Here’s the latest reader question, along with my reply!
Bill asks: I am thinking of buying a new Corvette. Not looking for top of the line, and not looking to spend more than $60k. What do you think of the car in general, and is the 7-speed manual still workable?
My answer: Much as I’ve butted heads with GM over the company’s weird obsession with “diversity,” I have nothing but superlative things to say about the Corvette. For $55,495 (well under your $60k threshold) you will get a car that is superior as a performance car to almost any car on the road – at any price. Whether the measure is 0-60 times, quarter-mile or lap times around a road course such as the Nurburgring – the Corvette is all but unbeatable. Even by high-performance sport bikes and that is no small thing.
But unlike six-figure exotics, the Corvette’s exotic performance comes not only without the exotic car price, it comes with practicality. It doesn’t look it – which makes it even more impressive – but the Corvette has twice the cargo room of a Camaro and almost as much as a Camry sedan. The 6.2 V8 is as easygoing as it is ferocious – when called upon. When not called upon, all those cubic inches (and all that gorgeous torque) make the Corvette a very easy car to drive, even in stop-and-go traffic.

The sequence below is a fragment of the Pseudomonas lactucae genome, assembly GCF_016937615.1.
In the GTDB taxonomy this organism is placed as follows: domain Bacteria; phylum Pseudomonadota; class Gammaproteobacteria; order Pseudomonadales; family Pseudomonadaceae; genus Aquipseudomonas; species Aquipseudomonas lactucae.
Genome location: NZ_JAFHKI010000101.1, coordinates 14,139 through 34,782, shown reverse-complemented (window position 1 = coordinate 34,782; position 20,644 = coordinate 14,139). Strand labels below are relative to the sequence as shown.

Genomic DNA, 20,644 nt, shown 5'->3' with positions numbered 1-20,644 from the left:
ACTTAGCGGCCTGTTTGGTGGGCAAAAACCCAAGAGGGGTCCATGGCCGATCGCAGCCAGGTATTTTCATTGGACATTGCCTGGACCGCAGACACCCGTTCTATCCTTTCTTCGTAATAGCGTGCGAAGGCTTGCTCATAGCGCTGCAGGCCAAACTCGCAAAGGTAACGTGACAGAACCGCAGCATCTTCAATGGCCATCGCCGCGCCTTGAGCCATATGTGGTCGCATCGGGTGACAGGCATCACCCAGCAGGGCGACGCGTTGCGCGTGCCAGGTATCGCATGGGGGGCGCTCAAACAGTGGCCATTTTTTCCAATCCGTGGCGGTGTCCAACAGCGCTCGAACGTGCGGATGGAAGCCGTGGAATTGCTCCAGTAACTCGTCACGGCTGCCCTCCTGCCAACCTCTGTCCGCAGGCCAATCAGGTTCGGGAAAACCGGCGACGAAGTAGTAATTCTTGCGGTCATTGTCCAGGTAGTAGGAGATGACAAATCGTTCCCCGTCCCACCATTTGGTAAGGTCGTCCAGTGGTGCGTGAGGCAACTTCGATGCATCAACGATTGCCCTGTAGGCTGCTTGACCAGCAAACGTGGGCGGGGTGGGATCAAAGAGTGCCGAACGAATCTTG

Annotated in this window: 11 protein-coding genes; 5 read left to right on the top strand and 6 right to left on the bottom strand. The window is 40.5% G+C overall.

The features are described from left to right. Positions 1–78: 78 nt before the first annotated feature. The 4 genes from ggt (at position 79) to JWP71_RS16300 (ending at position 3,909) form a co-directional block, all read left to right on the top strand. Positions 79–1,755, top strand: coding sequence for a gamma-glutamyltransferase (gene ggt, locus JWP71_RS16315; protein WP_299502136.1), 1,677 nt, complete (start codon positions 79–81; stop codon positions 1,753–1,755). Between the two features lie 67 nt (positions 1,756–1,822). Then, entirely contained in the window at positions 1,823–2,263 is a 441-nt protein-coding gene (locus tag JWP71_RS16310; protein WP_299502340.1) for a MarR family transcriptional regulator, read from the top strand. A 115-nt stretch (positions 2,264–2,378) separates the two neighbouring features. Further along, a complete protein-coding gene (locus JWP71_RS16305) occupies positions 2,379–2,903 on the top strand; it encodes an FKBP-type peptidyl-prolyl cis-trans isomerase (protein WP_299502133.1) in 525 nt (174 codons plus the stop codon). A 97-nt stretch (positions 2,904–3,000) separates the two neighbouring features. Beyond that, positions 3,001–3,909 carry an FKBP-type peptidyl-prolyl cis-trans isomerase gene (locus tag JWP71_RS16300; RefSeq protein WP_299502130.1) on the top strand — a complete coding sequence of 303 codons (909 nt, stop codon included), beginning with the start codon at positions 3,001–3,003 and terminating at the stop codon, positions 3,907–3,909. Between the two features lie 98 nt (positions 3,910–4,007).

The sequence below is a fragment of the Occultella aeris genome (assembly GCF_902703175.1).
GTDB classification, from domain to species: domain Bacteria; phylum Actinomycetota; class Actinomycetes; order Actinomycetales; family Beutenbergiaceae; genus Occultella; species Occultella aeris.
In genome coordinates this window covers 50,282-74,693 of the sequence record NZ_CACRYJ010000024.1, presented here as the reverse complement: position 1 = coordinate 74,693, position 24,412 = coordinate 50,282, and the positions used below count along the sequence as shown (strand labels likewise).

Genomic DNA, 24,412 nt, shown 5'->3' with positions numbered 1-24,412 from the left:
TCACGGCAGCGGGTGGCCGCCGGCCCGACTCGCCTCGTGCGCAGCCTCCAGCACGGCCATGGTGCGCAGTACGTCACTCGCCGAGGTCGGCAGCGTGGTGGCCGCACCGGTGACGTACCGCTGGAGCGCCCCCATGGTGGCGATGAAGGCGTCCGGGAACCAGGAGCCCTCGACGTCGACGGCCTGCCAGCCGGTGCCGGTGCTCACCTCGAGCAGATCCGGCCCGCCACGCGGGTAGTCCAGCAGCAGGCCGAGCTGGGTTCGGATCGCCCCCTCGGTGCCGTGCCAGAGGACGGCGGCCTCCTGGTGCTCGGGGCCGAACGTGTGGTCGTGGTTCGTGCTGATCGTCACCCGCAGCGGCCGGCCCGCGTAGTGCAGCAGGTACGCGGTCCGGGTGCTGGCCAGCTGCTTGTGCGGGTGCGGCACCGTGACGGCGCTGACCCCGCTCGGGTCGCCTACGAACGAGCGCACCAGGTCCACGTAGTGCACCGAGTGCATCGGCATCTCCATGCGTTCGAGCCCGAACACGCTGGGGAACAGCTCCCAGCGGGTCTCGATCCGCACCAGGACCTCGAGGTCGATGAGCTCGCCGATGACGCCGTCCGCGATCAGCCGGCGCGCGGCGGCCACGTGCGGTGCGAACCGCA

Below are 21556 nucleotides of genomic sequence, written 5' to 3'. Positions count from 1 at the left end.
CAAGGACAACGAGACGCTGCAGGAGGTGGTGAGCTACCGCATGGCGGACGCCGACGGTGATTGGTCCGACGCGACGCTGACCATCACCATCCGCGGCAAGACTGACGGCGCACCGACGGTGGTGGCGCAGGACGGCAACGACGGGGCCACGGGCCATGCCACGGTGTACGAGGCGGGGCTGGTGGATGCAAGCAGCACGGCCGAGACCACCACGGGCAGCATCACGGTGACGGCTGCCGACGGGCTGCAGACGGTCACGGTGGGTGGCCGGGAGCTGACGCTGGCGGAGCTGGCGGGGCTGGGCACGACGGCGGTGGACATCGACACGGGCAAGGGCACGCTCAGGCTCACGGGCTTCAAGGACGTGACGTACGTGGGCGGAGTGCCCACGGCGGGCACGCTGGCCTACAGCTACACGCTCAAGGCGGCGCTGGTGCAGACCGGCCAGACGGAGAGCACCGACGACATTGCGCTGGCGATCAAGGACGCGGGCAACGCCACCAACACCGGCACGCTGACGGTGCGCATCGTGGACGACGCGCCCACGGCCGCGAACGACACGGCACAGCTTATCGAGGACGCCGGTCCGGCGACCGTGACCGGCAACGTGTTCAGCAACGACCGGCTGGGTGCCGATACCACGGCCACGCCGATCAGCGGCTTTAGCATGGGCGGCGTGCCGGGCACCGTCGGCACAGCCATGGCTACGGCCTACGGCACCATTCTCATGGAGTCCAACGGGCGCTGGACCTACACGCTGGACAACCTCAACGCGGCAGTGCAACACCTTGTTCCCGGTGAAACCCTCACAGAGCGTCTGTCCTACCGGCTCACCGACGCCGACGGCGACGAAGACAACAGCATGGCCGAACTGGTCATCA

And even with the manual transmission.
The seven speed is an upgrade over the previous six-speed. You get tighter gear spacing and taller overdrive gearing. Believe it or not, this car is capable of delivering close to 30 MPG on the highway… if you can keep your foot out of it!
Your biggest challenge will be finding a base trim Stingray on the lot – a car without multiple option packages and a price tag well above $60k. Here’s my recommendation: Send an email to all the Chevy stores within 100 miles or so (or as far as you’re willing to drive) and tell them you are ready to buy a Corvette but only want (then list the trim – e.g., base Stingray coupe with the manual, color and any other options you want) and then ask them for their best price. Let them bid for your business.
A reasonable out-the-door-price for a Corvette would be within 3 percent (either way) of the car’s MSRP of $55,495.
With most cars, you can usually haggle under MSRP – sticker price – because (a) the dealer is dealing with more pressure to sell and (b) there is still profit built into an under-MSRP price. But Corvette is a “halo” car and so tougher to pay less than sticker for. But you shouldn’t pay much more than sticker for a Stingray – which isn’t a limited-run model like the GS or ZR1.
Good luck – and let us know how this turns out!
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